In this field there is no problem wether you are male or female; the problem is how to survive without the public money support, without sponsors and without collectors.
How educated is the average Turk audience in modern and postmodern art?
The average public (please don’t mention Turk audience, because there is also Kurd audience and many other ethnic identities in Turkey) is not well educated in Modern and Post-modern art, because of the lack of public education infrastructures in contemporary art productions. Turkey is over 70 million and contemporary art is confined to İstanbul, Ankara, İzmir and some cities where universities have art faculties.
What do you think is the place of Istanbul in the industry of art?
Art industries in İstanbul consist of private sector art centers, museums, galleries, art fairs; municipality culture centers and state orchestra, theater, opera. All of these entities have different policies, goals and programs. I regret to say that this is a very fragmented and unsubstantial culture industry.
In your opinion, are artists in Turkey paid according to their artistic value?
No, not to their artistic value, but according to the dictums of the sporadic international art values and to the local appreciation of galleries and collectors.
This year you participated in Art Athina with a selection of art works curated by you and Saliha Yavuz, which belonged to private Turk art collectors. Some of these works made an impression not only for their style, but also because they were daring and provocative. How free are the Turk artists in relation to the state?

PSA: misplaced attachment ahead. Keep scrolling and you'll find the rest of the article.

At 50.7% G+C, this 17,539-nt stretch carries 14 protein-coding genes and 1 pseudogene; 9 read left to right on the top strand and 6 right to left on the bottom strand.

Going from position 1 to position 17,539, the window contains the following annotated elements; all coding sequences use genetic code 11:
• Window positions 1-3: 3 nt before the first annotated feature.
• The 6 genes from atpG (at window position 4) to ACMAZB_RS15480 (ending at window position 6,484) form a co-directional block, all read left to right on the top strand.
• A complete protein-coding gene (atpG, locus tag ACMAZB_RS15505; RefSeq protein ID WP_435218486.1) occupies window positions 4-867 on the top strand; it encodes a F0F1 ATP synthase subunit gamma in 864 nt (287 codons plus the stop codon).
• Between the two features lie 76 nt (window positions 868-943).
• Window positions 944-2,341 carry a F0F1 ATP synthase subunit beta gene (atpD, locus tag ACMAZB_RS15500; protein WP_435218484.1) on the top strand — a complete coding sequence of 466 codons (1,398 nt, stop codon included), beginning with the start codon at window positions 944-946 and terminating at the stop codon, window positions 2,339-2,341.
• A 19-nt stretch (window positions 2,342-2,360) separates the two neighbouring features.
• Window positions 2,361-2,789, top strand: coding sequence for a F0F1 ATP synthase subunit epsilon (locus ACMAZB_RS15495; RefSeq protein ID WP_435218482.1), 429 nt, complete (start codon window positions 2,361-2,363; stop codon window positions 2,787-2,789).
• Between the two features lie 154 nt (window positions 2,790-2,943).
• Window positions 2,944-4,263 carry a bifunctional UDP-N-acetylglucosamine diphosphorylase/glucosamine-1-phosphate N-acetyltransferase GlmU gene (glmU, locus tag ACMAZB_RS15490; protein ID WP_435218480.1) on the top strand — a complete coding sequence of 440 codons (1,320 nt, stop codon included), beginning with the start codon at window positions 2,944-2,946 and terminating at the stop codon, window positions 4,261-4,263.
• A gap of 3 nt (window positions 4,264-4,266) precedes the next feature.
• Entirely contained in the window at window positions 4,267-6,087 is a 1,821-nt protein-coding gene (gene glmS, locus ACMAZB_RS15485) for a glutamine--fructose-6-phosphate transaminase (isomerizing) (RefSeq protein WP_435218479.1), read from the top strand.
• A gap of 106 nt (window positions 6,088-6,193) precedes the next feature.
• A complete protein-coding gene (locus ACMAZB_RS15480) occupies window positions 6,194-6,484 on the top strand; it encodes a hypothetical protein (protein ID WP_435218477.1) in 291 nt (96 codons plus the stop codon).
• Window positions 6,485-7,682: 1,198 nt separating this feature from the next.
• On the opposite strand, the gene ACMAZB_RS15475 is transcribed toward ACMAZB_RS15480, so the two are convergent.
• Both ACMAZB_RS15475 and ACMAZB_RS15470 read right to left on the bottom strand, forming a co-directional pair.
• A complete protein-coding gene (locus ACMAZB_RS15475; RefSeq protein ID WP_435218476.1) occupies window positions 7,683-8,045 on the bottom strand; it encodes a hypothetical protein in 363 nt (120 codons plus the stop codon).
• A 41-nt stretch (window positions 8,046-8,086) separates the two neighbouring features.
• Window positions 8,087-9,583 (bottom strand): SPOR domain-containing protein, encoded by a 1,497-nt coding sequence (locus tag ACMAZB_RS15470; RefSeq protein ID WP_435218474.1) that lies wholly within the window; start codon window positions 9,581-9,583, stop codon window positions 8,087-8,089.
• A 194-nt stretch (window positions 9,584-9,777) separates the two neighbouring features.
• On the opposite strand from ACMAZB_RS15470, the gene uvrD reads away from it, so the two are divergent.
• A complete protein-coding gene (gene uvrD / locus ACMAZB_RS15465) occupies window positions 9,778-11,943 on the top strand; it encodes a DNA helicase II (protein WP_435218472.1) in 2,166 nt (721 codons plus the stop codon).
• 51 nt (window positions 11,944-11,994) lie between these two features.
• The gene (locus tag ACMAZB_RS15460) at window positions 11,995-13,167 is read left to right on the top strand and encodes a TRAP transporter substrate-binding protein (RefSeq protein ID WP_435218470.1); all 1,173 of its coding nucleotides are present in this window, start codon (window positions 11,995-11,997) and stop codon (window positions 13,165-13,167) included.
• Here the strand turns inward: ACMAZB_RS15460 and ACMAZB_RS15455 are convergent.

Visual arts is a free creative zone; it has been so since the 80’s. Except when a work is exhibited in a public space and some people find it offensive towards religion or national pride and protest. Evidently the existing private sector museums are quite sensitive on these issues and they try to avoid exhibiting works that might arouse protest and eventualy a censorship scandal.
Is there state censorship?
Censorship has also changed its status; you know that PM’s and their entourage are owners of press and media. The verbal and visual language of the press and media can manipulate all kinds of realities. The public nowadays should learn how to decipher this language. Modern art in Turkey was an official program; the painters have followed the so clled dictums of official culture policy; later in late Modernism and in Post-modernism the control of the state on art considerably declined and the visual production became more independent and dissident. State censorship in Turkey ruled on literature and cinema until late 80’s. However, we should mention the clandestine censorship of private money, which does not like rebellious art images. If artists and art experts apply to public money their projects are being examined by burocrats who have a secret censoreship code and if it does not fit into this code, the project is rejected.
Have these works been on exhibition in Istanbul, yet?
Yes, all these works have been exhibited in various exhibitions in public space or gallery space.
The potential of the art market of this century is expanding very fast, not only due to the constantly increasing value of the so-called “modern and post-modern masterpieces” but also due to the high mobility of creators and artworks through electronic media and networks. Who form the tendencies and trends in art; gallerists, curators or critics? And how does that affect the quality of artwork that eventually reaches the audiences?